In ruling on a motion to dismiss for failure to state a claim under Rule 12(b)(6), the court assumes as true all well-pleaded facts in the plaintiff's complaint and views them in a light most favorable to the plaintiff. See Zinermon v. Burch, 494 U.S. 113, 118 (1990); Swanson v. Bixler, 750 F.2d 810, 813 (10th Cir. 1984); see also Fed.R.Civ.P. 8(a). However, this tenet "is inapplicable to legal conclusions. Threadbare recitals of the elements of a cause of action, supported by mere conclusory statements, do not suffice." Ashcroft v. Iqbal, ___ U.S. ___, 129 S. Ct. 1937, 1949 (2009).
B. Negligent Misrepresentation
Kansas courts recognize the tort of negligent misrepresentation as defined in Restatement (Second) of Torts § 552(1), which states in pertinent part:
One who, in the course of his business, profession or employment, or in any other transaction in which he has a pecuniary interest, supplies false information for the guidance of others in their business transactions, is subject to liability for pecuniary loss caused to them by their justifiable reliance upon the information, if he fails to exercise reasonable care or competence in obtaining or communicating the information.See also Mahler v. Keenan Real Estate, Inc., 876 P.2d 609 (1994); PIK Civ. 4th § 127.43.
Under Kansas law, "negligent misrepresentation applies to suppliers of commercial information in favor of users of such information in their commercial transactions" and "includes negligent supply of commercial information to others for guidance in their business transactions." Gerhardt v. Harris, 934 P.2d 976, 985 (Kan. 1997). Kansas courts have held that the cause of action does not apply to misrepresentation of intention to perform an agreement, but rather to typical cases of misrepresentation of factual, commercial information. Bittel v. Farm Credit Servs. of Cent. Kan., 962 P.2d 491, 500 (Kan. 1998). Furthermore, to be actionable, a misrepresentation must be an affirmative statement of fact, as opposed to an opinion or omission. Id. at 501.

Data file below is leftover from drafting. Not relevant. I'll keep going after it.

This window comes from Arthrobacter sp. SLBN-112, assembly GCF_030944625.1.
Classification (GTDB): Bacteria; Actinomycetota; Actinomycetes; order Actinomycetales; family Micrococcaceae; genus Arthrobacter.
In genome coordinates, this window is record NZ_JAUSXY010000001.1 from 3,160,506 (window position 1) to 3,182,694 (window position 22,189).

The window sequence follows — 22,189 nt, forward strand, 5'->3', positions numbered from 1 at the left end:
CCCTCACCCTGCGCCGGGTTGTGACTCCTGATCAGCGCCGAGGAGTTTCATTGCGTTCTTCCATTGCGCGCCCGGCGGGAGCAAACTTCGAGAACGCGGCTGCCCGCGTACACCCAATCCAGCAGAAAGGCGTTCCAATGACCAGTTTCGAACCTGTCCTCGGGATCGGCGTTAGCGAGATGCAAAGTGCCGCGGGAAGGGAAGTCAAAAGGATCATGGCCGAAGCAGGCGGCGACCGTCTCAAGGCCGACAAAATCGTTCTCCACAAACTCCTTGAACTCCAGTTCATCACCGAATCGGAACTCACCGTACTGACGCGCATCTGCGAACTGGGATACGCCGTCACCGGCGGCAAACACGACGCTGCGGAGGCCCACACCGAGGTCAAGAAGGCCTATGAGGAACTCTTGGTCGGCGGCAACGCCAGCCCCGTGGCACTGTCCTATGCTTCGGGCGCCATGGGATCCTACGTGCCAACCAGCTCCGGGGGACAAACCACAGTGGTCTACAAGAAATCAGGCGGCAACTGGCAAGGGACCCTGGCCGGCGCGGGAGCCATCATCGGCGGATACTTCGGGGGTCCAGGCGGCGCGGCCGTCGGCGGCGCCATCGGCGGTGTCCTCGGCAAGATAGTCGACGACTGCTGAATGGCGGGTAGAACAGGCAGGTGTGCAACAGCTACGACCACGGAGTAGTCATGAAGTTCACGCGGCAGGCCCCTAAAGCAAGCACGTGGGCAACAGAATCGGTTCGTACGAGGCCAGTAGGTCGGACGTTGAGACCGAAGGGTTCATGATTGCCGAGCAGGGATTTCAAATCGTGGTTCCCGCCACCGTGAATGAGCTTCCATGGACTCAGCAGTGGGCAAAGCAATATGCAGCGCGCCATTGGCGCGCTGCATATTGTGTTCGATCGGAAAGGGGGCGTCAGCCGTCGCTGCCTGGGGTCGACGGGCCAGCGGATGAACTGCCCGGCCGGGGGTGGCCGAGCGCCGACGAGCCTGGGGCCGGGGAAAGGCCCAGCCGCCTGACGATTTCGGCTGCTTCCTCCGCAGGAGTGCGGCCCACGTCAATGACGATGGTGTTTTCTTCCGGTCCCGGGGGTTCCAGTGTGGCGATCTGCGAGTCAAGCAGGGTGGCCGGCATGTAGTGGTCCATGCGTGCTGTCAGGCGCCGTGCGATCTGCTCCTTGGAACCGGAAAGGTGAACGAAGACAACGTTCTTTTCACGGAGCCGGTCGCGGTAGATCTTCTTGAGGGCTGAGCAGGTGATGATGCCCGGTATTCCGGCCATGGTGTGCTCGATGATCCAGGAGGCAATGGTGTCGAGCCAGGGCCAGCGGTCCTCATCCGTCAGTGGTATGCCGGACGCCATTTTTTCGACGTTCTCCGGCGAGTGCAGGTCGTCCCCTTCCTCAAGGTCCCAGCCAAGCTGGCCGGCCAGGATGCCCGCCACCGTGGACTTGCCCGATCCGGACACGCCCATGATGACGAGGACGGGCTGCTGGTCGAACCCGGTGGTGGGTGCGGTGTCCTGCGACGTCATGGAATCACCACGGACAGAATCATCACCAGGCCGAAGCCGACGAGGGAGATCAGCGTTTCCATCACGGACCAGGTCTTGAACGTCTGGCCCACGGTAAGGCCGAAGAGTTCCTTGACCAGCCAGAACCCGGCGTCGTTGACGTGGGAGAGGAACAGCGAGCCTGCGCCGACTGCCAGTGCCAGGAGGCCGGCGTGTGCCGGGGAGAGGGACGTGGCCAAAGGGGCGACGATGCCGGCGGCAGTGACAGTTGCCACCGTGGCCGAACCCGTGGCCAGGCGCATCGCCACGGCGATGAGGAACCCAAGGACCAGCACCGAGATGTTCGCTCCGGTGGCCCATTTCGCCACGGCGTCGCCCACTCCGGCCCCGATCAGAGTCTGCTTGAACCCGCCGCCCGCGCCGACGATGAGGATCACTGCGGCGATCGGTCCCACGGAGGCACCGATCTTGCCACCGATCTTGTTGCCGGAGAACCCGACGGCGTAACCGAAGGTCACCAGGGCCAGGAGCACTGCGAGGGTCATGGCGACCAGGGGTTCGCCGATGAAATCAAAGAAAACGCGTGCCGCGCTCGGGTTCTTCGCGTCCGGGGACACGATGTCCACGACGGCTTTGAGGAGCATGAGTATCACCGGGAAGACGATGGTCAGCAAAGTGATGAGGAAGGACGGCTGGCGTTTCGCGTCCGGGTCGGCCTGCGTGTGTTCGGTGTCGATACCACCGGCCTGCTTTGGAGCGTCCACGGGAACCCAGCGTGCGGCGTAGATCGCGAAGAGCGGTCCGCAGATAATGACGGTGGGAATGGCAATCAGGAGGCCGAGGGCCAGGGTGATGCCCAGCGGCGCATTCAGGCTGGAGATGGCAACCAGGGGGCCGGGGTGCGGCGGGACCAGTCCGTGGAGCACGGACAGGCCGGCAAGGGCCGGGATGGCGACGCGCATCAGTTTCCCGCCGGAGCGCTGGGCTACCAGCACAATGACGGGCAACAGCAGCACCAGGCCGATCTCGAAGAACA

Plaintiffs allege that the Brooke entities, including Aleritas, "made representations to Plaintiffs in the course of the Brooke entities' business or in a transaction in which the Brooke entities had an interest"; that the Brooke entities, including Aleritas, "applied false information for the guidance of others"; "did not exercise reasonable care or competence in obtaining or communicating the information"; plaintiffs justifiably relied on the representations made by the Brooke entities; and that these representations proximately caused plaintiffs' injuries. (Doc. 23, at 16.)
The court finds that the claim, supported only by these conclusory allegations, cannot survive defendants' motions to dismiss. Even assuming their truth, the allegations of misrepresentations are never linked to defendant Aleritas. The complaint simply does not contain "enough facts to state a claim to relief that is plausible on its face." Bell Atl. Corp v. Twombly, 550 U.S. at 555.